Colleague A: "Would you like to plan next week’s Year 9 history lessons together?"
Colleague B: "I can’t, I’m far too busy designing all of next week’s lessons from scratch."
This is clearly a ridiculous conversation. In what world would such a ludicrous situation ever happen?
Oh yes, it happens all the time. In teaching. And yes, it is bonkers.
Quick read: A short guide to effective planning from Mark Enser
Quick listen: Why we need to think carefully about the 'what' of curriculum, as much as the 'how'
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We need to get over whatever it is that stops us collaborating: ego, pride, habit, hatred of sharing, ignorance…I am sure there are myriad issues at play. Because we are busy enough as teachers to not need to pile more work on top of ourselves needlessly.
Planning with other teachers can save huge amounts of time because you can share out tasks. One colleague might make the starter, one might design a practical activity or group task, and another might find a relevant past-paper question, thereby cutting planning time in half.
But more than adding efficiency, planning together can engender critical learning opportunities. Most CPD activities fail to have an impact because they:
Ignore teachers’ current knowledge and beliefs.
Disregard their current needs.
Provide abstract and generalised knowledge instead of concrete, specific answers.
On the other hand, collaborative planning starts from exactly what teachers already know and believe about teaching their subject and their perceptions of the department’s needs. For example, "We need to change the way we teach simultaneous equations, as students performed badly last year" or "We need to spice up Shakespeare’s sonnets because we’re making them dull."
It also provides a concrete lesson plan and resources that can be used again and again.
Making new teachers feel involved
Early career teachers often feel like fish out of water, but collaborative departments have been found to be less isolating.
New teachers can learn from colleagues without feeling like they are being singled out or patronised. They might also add new strategies to the department's repertoire from their wider reading, which can be incredibly empowering.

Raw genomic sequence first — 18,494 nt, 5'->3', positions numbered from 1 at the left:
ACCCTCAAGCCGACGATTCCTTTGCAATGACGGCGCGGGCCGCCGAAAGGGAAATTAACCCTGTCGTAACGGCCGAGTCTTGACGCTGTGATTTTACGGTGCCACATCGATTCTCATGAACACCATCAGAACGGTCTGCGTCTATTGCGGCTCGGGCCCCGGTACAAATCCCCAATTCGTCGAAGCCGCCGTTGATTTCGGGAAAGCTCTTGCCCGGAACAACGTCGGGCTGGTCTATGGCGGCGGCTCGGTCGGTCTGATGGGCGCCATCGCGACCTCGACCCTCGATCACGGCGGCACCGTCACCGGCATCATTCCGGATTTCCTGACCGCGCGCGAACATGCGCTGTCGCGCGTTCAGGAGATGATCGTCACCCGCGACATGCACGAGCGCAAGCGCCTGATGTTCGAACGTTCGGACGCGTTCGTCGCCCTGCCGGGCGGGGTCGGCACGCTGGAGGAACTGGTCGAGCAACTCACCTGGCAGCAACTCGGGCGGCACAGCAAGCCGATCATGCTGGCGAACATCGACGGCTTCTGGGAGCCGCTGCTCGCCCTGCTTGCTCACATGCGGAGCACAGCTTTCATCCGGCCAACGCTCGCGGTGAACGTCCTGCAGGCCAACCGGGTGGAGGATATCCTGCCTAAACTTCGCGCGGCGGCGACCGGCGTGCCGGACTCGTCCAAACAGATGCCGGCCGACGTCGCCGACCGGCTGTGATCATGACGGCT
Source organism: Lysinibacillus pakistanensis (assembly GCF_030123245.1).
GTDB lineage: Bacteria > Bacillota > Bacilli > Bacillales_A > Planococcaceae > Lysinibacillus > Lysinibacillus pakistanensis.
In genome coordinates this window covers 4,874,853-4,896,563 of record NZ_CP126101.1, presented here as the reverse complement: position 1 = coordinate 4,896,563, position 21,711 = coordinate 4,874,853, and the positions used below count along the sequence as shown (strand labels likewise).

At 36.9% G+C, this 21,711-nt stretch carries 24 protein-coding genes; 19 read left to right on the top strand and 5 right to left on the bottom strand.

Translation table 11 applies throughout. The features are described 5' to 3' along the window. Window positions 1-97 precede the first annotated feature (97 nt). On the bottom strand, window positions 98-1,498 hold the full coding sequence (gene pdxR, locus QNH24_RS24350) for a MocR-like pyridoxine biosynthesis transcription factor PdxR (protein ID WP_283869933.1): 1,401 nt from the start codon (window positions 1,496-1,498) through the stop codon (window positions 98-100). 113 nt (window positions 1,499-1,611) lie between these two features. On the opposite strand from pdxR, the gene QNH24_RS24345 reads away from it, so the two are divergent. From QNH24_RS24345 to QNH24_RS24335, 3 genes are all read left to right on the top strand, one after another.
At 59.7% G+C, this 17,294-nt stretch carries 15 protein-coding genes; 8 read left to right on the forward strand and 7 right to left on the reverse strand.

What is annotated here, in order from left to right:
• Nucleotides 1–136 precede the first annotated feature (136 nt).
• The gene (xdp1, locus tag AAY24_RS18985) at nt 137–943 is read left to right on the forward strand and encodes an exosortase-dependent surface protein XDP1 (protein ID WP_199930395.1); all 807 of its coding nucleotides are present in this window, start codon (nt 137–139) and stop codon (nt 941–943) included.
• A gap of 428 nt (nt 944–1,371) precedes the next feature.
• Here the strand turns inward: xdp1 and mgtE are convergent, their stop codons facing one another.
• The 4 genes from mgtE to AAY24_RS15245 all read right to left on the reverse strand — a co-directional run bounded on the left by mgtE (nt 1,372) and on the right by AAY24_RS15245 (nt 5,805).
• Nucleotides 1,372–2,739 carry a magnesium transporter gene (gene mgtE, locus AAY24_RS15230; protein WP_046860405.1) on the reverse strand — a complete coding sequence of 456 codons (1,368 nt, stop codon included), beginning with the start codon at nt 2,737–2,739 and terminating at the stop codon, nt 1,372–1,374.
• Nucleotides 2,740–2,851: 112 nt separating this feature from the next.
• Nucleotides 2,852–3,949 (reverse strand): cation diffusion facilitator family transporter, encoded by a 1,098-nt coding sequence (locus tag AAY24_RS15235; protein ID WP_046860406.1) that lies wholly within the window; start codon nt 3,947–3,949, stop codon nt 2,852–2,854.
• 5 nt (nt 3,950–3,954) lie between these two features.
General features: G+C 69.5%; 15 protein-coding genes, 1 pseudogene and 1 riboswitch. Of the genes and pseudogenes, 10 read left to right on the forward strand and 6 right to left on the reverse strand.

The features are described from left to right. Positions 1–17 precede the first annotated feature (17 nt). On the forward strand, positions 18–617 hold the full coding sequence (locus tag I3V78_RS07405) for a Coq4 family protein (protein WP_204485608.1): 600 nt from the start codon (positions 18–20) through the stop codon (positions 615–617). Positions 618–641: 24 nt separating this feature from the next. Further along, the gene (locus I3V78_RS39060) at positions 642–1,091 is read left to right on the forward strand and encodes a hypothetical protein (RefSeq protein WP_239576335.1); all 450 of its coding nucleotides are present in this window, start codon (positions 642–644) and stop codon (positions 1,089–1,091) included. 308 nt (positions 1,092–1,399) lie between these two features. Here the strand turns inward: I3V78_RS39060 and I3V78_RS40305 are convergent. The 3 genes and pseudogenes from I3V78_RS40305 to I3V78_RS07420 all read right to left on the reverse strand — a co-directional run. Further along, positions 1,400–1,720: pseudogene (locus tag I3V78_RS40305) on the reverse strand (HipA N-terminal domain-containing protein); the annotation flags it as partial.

Colleague A: "Would you like to plan next week’s Year 10 chemistry lesson together?"
Colleague B: "I actually have my own way of doing that, which I’m really happy with."
Colleague A: "Great! Why don’t you share what you do with the rest of us so we can learn it, too?"
Some teachers fear planning together will reduce their sense of personal agency in designing and crafting their lessons. It’s a fear I encountered within my own department. But everyone I work with is now a total convert. They feel they have more agency instead of less, as their best ideas are used throughout the department to improve the education of four times as many students.
Tips for success
Of course, collaborative planning is easy to get wrong. In my experience, these points should keep you on the right path:
Do it regularly and timetable it in, eg, once a fortnight.
Decide in advance what you are going to be planning so that colleagues can collect their thoughts and come to the session mentally prepared.
Switch between planning individual lessons in detail, and discussing and editing overall learning sequences.
Allow all members of the department to suggest the lessons or topics they want to focus on in a session.
Don’t set an agenda; allow space for discussion and debate.
Ensure tasks are divvied up before the end so each member knows what they need to prep.
Model willingness to fail and to learn, making the sessions a safe space for learning.
Colleague A: "Would you like to plan next week’s Year 7 French lesson lesson together?"
Colleague B: "I’d love to!"
Emily Seeber is head of science at Bedales School in Hampshire. She tweets @emily_seeber
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